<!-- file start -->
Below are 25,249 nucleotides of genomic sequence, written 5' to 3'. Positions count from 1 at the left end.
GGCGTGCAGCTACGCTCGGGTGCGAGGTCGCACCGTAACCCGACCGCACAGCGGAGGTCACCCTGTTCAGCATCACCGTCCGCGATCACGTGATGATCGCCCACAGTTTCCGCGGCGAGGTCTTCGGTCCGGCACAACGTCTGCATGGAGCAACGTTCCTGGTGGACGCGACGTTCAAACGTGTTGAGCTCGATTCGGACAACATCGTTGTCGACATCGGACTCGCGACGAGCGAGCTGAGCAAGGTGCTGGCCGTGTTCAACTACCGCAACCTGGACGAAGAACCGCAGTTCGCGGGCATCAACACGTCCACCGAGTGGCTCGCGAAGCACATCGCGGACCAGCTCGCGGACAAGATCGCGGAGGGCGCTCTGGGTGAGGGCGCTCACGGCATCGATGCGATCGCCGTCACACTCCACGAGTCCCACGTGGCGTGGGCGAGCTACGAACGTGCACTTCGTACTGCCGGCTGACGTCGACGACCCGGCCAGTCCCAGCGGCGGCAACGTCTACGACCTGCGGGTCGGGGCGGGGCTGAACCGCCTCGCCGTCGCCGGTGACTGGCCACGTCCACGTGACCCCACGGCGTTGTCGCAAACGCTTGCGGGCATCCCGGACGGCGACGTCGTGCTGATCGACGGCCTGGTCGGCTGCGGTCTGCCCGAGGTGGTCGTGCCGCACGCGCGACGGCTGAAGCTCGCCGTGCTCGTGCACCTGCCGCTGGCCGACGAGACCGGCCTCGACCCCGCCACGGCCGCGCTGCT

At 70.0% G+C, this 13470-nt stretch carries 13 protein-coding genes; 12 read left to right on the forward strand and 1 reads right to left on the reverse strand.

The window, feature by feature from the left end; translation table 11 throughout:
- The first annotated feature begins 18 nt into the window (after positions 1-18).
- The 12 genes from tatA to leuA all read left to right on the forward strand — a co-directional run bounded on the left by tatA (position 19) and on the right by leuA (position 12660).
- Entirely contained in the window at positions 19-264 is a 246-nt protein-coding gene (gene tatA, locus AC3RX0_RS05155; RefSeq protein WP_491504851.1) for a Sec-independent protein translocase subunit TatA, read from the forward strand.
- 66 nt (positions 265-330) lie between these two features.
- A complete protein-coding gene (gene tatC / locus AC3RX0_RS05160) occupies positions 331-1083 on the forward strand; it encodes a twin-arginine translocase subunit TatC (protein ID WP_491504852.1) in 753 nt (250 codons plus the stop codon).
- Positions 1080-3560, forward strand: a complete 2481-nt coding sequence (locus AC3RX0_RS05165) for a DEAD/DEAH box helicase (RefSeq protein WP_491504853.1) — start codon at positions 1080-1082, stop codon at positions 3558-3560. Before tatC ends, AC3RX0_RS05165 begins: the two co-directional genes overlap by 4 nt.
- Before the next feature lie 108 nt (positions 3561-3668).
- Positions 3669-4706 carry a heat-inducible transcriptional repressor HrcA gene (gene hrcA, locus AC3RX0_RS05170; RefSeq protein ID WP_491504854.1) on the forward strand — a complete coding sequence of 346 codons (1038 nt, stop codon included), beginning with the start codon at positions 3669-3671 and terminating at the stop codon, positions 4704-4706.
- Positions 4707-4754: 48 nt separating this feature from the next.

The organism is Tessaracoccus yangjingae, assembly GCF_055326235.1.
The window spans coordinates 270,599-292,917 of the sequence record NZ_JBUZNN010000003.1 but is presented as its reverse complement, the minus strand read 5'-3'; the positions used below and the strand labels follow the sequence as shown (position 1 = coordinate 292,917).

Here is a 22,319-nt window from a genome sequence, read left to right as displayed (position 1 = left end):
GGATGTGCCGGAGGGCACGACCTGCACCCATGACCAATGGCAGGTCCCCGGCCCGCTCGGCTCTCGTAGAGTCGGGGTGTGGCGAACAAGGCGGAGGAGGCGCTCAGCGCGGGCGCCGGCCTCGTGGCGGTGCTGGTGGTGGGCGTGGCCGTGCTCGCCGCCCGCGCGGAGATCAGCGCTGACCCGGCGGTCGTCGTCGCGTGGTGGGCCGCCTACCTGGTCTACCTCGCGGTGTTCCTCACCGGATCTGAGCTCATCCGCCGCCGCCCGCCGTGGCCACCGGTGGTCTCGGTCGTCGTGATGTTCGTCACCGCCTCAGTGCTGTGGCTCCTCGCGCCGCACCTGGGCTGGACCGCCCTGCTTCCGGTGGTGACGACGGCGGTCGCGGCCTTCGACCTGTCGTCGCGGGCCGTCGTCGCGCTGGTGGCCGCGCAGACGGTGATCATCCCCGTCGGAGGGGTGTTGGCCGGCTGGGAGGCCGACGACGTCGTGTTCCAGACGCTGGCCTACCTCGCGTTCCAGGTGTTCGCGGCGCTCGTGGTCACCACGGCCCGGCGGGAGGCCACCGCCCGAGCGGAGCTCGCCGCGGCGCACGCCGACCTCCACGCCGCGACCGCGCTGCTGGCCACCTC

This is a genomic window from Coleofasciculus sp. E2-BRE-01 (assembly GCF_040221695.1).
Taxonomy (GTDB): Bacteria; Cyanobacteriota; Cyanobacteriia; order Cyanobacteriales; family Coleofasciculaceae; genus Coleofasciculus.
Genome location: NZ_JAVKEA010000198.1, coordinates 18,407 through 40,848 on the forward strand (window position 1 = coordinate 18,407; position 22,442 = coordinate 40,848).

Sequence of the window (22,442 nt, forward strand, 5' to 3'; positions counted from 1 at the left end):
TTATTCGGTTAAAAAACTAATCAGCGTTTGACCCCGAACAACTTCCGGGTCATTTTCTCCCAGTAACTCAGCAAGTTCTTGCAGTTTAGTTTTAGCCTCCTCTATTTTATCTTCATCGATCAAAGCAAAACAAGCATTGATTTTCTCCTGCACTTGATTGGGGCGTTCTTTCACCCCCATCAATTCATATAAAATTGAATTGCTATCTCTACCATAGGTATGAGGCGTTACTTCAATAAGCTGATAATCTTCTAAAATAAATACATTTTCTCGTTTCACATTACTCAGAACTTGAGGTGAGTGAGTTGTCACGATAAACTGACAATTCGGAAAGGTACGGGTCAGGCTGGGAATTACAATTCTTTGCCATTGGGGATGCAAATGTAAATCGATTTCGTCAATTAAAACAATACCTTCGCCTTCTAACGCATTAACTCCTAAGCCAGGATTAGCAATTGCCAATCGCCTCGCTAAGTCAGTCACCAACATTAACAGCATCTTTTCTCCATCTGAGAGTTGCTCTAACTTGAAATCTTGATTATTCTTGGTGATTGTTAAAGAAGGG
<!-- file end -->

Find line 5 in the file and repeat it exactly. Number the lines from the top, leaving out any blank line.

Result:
- The first annotated feature begins 18 nt into the window (after positions 1-18).